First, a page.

It’s a word that is beginning to grate on teacher- “progress”. We know our students make progress, we see it over the year that we teach them, and if they’re with us in our subject for GCSE & A-Level, we can really see how they develop- both in their subject specific skills and in those that are more transferable.
Yet now we need to showcase “progress” in a 20 minute period if we are to please “the powers that be”. How can this be done? We’ve done some work recently on this, and one method has proven useful to me recently- a “progress line”.
Put simply, it’s a line where students place either post-it notes, numbers or any means of identifying themselves to demonstrate their understanding in reference to the learning goals. I have a velcro line across my front wall, and numbered discs that represent student desks. As a part of a checkpoint, students stick their number in the appropriate place on the progress line, signposting where their understanding of the topic/ability to master the skills demonstrated in the specific learning goal. It’s what we call a “kinaesthetic moment”, and helps students to evaluate the progress they’re making. It also highlights those who have either low or high opinions of themselves!
Making marking easy & engaging
Carrying on with the focus on marking, I’ve finally begun to develop some strategies I’ve been playing with in the back of my mind. I’ve had numerous conversations with teachers about the use of “coded marking”, and most seem to agree that it would be a good idea- so now I’m finally trying it out!
We already use codes for literacy marking (“sp” for spelling, “c” for capital letters, underlined portions to identify a lack of clear expression), so students are becoming familiar with deciphering code in their exercise books in order to understand how they make progress.
I’ve now extended this use in two ways thus far- firstly, in everyday marking of class work. It may not be an assessed piece of work, but students still need to know whether they are working at the level/grade they need to on a daily basis. Simply using a “+/=/-” code lets students know if their class work is at their target level, with comments where appropriate, and makes tracking progress of students incredibly easy.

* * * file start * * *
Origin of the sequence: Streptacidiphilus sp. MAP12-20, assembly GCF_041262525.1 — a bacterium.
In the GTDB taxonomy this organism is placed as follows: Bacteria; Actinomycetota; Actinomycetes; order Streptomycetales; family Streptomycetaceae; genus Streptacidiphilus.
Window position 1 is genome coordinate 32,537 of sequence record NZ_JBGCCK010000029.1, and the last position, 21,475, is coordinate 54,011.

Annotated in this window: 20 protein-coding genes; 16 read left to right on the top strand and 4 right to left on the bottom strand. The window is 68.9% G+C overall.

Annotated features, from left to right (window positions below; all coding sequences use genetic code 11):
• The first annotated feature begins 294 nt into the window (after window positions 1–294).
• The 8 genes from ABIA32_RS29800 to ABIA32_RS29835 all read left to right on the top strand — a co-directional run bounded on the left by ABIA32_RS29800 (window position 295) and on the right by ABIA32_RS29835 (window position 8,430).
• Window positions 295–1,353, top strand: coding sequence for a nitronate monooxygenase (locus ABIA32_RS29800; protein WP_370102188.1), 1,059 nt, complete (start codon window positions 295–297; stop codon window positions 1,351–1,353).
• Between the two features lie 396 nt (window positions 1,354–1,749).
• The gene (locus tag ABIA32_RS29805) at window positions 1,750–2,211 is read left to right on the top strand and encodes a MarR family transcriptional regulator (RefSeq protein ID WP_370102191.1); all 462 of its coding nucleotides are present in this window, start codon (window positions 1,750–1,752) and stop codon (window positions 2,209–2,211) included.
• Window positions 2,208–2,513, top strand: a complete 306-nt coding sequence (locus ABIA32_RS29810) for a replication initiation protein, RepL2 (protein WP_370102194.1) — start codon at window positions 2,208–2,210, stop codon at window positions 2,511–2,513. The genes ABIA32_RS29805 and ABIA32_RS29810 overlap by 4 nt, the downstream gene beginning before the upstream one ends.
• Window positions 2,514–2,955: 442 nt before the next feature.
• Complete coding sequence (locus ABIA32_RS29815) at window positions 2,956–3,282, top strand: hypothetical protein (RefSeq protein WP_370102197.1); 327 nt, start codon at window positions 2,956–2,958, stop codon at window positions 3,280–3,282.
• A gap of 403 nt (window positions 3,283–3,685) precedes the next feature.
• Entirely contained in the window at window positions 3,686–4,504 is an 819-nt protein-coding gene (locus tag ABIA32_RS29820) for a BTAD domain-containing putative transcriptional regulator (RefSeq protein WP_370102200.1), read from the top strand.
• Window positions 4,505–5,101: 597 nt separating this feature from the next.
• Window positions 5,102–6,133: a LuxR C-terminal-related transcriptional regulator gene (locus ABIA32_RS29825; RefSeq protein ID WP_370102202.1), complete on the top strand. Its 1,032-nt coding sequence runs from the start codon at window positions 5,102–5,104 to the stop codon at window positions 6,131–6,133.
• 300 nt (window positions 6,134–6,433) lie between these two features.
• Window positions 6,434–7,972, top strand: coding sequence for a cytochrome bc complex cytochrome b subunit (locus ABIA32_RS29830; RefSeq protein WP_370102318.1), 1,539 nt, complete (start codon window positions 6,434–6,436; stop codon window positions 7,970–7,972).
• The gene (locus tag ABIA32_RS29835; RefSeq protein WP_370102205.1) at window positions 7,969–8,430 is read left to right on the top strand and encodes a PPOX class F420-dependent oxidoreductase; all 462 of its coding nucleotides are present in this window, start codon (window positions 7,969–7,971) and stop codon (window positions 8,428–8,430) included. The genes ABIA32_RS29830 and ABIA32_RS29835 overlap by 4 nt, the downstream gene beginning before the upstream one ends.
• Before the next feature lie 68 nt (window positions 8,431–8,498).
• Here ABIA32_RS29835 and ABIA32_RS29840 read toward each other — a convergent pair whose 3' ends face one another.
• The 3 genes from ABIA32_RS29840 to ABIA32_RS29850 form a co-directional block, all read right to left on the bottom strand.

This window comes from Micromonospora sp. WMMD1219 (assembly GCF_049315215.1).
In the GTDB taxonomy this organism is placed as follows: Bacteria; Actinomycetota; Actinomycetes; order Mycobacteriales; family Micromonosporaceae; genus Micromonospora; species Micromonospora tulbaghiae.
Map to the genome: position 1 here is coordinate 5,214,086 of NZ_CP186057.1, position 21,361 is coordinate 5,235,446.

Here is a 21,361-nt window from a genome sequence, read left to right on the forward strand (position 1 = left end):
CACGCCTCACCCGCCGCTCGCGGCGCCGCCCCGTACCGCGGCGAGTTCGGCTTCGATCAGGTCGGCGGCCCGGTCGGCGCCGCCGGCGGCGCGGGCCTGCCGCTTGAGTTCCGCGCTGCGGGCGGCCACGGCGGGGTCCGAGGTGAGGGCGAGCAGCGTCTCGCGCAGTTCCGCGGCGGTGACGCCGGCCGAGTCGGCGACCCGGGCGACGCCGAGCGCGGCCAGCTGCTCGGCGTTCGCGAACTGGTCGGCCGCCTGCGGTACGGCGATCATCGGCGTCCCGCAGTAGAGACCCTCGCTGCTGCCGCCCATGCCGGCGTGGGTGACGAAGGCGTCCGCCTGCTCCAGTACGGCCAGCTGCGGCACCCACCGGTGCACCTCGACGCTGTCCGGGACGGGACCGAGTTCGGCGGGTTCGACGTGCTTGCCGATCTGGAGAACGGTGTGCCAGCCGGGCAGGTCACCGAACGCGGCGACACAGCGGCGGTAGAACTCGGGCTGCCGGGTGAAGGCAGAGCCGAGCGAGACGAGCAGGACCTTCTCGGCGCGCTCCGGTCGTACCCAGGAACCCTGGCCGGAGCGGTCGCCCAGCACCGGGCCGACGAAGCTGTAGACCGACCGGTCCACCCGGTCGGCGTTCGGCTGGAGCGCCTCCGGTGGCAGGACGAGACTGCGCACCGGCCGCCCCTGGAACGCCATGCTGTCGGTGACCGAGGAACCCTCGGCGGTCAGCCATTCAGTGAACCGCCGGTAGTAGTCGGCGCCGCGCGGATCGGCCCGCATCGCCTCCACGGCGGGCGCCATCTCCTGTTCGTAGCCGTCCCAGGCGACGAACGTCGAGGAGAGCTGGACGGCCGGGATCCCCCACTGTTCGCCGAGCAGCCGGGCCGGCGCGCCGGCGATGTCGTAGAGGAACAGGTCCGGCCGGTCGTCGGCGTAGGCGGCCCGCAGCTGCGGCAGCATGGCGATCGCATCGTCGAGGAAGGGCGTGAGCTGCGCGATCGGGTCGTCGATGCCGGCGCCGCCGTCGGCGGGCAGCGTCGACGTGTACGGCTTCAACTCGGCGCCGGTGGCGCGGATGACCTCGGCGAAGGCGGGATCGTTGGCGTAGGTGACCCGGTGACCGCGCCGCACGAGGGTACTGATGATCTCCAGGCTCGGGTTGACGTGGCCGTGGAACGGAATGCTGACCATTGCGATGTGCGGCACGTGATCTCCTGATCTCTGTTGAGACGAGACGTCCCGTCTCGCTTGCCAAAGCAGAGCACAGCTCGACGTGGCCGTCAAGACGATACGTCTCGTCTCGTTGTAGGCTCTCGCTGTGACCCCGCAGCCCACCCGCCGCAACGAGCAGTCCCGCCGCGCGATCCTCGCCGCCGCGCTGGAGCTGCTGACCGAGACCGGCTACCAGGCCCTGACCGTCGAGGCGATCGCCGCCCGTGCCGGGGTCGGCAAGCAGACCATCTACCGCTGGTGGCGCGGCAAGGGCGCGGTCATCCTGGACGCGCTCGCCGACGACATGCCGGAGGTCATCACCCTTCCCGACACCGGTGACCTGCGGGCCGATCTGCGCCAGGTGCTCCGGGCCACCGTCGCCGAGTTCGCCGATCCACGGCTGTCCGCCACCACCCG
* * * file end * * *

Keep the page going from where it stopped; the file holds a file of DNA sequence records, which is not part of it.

I’ve also begun using coded marking in assessments/exam questions too. Students go straight to the level/grade too often, and don’t read our ‘all-important’ comments on how to improve. Holding back the result until the feedback has been analysed helps here! Instead of writing out that feedback time after time however, I simply write numbered or lettered codes. The code is displayed on the board, and students write their feedback either on their work, or on a record sheet where they can look at their progress and track it too.
I’ve found this to be a bit of a revelation in terms of marking. Combined with the “verbal feedback” stamp, I signpost progress & track it better than ever before. Students theoretically focus more on how they improve, rather than on just the result, and I save a tremendous amount of time, which I can devote to lesson planning & other responsibilities.
Signposting “verbal feedback”
So just before Christmas I stumbled upon a brilliant idea. If you’re anything like me, whilst you acknowledge the importance of marking books & giving feedback, you find it time-consuming and sometimes lack the motivation to keep working on what appears to be a never ending pile. We give verbal feedback to our students all the time, whether it is content, skills or literacy focused. So, a Guardian article suggested that we attempt to combine the two, and finally, after waiting a while for the order to be placed, our “verbal feedback” stamps have arrived!
Very simply, it’s a stamp that says “verbal feedback given”. As you walk around your class looking over student’s work, you stamp their work whenever you give a student a tip or an instruction on how to improve their work, asking them to write next to the stamp what that tip/instruction is. Then, you try to return to their work later in the lesson to see if they’ve taken on your advice- it’s really that easy! Also, if they’ve done great work, then stamp it and tell them so, perhaps even add a praise sticker to their books. It might not be a new idea, but I think it’s a great one!
What’s so great about this strategy is that (a) it gives students immediate feedback, (b) it means you’ve already marked the piece of work they’ve been working on and (c) you’ve signposted to those who may scrutinise student’s classwork that you formatively assess work regularly and give feedback to students on how to improve. It’s also led me to consider other ways in which I can improve the quality and efficiency of my marking, such as Richard Kennet’s “10-a-day” resolution or coded marking- I may blog about them again soon!